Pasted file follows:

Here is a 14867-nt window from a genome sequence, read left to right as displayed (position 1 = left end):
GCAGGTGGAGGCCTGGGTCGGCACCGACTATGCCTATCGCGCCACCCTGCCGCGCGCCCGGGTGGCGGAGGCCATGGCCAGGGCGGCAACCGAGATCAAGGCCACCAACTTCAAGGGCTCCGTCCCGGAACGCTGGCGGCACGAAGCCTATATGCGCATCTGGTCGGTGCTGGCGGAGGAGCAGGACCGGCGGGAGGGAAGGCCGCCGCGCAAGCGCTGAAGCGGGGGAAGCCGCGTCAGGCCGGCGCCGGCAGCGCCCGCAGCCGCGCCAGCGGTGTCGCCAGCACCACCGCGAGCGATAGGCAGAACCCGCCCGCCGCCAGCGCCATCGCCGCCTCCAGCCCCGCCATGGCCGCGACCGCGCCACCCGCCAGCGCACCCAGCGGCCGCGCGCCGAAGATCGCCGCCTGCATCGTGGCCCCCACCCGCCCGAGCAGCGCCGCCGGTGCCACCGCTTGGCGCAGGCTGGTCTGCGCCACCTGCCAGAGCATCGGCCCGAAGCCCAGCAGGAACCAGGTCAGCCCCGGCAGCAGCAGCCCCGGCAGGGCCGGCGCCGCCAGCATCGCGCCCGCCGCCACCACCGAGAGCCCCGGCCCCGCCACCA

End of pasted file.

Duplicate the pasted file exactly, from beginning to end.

Here is a 14867-nt window from a genome sequence, read left to right as displayed (position 1 = left end):
GCAGGTGGAGGCCTGGGTCGGCACCGACTATGCCTATCGCGCCACCCTGCCGCGCGCCCGGGTGGCGGAGGCCATGGCCAGGGCGGCAACCGAGATCAAGGCCACCAACTTCAAGGGCTCCGTCCCGGAACGCTGGCGGCACGAAGCCTATATGCGCATCTGGTCGGTGCTGGCGGAGGAGCAGGACCGGCGGGAGGGAAGGCCGCCGCGCAAGCGCTGAAGCGGGGGAAGCCGCGTCAGGCCGGCGCCGGCAGCGCCCGCAGCCGCGCCAGCGGTGTCGCCAGCACCACCGCGAGCGATAGGCAGAACCCGCCCGCCGCCAGCGCCATCGCCGCCTCCAGCCCCGCCATGGCCGCGACCGCGCCACCCGCCAGCGCACCCAGCGGCCGCGCGCCGAAGATCGCCGCCTGCATCGTGGCCCCCACCCGCCCGAGCAGCGCCGCCGGTGCCACCGCTTGGCGCAGGCTGGTCTGCGCCACCTGCCAGAGCATCGGCCCGAAGCCCAGCAGGAACCAGGTCAGCCCCGGCAGCAGCAGCCCCGGCAGGGCCGGCGCCGCCAGCATCGCGCCCGCCGCCACCACCGAGAGCCCCGGCCCCGCCACCA